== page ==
National Post

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June 26, 2001

'She's in a very deep psychotic state'

Defence of insanity may be used in case of mother who drowned 5 children

Reuters
National Post


The Associated Press
ANDREA YATES: Lawyer says she is under a 24-hour suicide watch.

WASHINGTON - A Texas mother said to be suffering from postpartum depression and who confessed to drowning her five children in a bathtub is in a "deep psychotic state" and on 24-hour suicide watch in jail, her lawyer said yesterday.

George Parnham said he had visited Andrea Yates, 36, over the weekend at the Harris County Jail where she has been held since the murders last Wednesday.

"She is in a very deep psychotic state. She is being cared for very, very well by mental health professionals in a jail facility and is obviously heavily medicated ... and is on a 24-hour suicide watch," he told ABC's Good Morning America. "I anticipate that eventually the medication she is on will kick in and there will be some ability to have a rational conversation with her. That moment in time has not yet arrived."

Mrs. Yates had been under psychiatric care for some time, he said, adding he was studying her medical history closely before deciding whether to use a defence of insanity.

Prosecutors have not yet decided whether to pursue the death penalty against Mrs. Yates, but legal experts say they could have difficulty doing this if her husband opposes it, as he has done so far.

Russell Yates, a computer engineer with NASA, has said his wife suffered from severe postpartum depression and had taken anti-depressant and anti-psychotic medication in recent years.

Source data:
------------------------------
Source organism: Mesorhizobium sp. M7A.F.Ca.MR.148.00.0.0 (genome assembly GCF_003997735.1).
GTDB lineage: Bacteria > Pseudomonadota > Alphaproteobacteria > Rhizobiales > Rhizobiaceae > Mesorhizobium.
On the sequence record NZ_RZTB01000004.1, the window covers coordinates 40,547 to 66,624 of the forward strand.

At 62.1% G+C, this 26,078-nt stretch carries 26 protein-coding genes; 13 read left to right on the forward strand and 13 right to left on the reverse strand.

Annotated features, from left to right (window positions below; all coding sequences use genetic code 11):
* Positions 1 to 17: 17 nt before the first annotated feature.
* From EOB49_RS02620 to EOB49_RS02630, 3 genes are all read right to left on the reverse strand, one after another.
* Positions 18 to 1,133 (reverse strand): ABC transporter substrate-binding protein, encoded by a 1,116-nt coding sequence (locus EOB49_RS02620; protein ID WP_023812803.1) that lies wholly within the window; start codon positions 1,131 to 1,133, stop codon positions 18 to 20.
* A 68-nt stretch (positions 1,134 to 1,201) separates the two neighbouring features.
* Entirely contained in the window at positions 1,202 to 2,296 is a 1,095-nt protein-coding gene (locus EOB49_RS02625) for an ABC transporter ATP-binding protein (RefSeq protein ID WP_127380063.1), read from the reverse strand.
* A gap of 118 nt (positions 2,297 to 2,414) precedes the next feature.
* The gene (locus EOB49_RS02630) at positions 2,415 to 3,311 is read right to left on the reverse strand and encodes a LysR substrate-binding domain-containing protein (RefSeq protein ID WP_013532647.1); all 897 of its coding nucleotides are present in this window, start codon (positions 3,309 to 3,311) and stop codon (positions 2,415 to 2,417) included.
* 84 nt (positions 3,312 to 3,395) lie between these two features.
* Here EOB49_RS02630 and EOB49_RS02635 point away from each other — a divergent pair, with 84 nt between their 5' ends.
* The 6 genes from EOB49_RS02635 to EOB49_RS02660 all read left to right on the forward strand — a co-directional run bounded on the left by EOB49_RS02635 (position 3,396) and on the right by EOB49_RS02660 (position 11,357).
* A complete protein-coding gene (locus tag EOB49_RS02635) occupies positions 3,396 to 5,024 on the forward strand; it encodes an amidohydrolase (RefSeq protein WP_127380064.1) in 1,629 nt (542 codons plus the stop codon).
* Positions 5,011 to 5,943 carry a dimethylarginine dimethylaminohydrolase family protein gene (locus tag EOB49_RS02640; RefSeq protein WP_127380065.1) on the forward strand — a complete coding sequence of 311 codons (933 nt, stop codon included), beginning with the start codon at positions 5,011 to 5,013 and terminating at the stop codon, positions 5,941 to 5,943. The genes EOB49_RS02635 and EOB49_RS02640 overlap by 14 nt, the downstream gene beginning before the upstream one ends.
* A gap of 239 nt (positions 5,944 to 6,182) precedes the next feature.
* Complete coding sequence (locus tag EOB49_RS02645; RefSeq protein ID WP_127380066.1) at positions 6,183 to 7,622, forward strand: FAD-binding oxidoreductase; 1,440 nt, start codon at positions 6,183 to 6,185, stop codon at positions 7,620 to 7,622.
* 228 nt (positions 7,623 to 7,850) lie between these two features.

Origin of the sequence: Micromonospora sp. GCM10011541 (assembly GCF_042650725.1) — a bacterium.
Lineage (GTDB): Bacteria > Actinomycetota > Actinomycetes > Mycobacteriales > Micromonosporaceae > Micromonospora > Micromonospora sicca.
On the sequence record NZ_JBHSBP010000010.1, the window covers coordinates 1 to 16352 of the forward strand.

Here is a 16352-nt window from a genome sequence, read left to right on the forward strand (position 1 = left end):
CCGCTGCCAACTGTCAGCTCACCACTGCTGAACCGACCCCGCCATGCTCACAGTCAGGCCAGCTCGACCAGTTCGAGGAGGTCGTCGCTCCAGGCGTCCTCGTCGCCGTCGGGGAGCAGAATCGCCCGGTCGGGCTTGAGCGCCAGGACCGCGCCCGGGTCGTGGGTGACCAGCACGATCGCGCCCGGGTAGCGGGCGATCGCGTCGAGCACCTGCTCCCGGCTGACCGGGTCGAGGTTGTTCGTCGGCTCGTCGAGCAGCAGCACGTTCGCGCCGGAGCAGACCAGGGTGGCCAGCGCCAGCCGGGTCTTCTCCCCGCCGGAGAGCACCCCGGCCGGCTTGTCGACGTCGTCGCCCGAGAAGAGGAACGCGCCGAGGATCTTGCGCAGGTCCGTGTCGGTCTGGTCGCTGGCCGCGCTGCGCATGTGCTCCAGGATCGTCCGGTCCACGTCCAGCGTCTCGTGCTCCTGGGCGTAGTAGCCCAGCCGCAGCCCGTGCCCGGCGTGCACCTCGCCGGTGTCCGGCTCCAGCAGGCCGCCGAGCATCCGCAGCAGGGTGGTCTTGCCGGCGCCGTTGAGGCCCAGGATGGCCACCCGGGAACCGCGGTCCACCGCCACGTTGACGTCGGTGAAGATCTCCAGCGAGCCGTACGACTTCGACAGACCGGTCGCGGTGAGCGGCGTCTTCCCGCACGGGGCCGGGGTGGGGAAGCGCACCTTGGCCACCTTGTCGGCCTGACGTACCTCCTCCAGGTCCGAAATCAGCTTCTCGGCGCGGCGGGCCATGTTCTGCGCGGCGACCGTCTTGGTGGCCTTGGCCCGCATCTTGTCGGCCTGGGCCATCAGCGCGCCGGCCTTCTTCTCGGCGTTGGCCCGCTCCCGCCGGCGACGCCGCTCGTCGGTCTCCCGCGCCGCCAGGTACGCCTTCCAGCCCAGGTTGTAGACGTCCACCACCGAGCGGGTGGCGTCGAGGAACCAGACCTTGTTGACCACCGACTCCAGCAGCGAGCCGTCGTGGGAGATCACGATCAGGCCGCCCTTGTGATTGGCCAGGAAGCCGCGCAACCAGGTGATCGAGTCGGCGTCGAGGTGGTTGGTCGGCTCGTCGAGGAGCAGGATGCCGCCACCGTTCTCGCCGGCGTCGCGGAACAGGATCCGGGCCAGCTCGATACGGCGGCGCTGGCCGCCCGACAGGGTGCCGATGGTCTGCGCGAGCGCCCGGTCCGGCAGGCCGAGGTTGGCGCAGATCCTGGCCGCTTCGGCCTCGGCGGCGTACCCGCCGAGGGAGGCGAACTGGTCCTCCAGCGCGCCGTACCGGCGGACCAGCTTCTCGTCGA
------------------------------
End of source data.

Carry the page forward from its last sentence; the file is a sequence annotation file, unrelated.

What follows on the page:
According to newspaper reports, Mrs. Yates told police she drowned her children one by one, and chased her oldest son around the house before wrestling him into the water to kill him.

The children, four boys and a girl, ranged in age from six months to seven years. Their funeral will be held in a Houston-area church today.

Mr. Parnham said it was important to remember tragedies of this magnitude do not happen in a vacuum.

"This is not a situation where a husband and wife sit at the breakfast table, kiss each other goodbye, he goes off to work, she has a cup of coffee and then decides that it is time to drown the kids. There is a progressive disease that in my estimation is evidenced by actions that happened in the past ... that led to this tragic event," he said.

The Yates had a meeting in the jail that was "as intense, as private and as heart-rendering as any meeting between two individuals that I have ever witnessed."

Mr. Yates was very supportive of his wife. "He is taking this on as his own personal responsibility. I applaud him for that. He and the remainder of the family love this woman and are very, very supportive of my efforts to defend her," the lawyer said.

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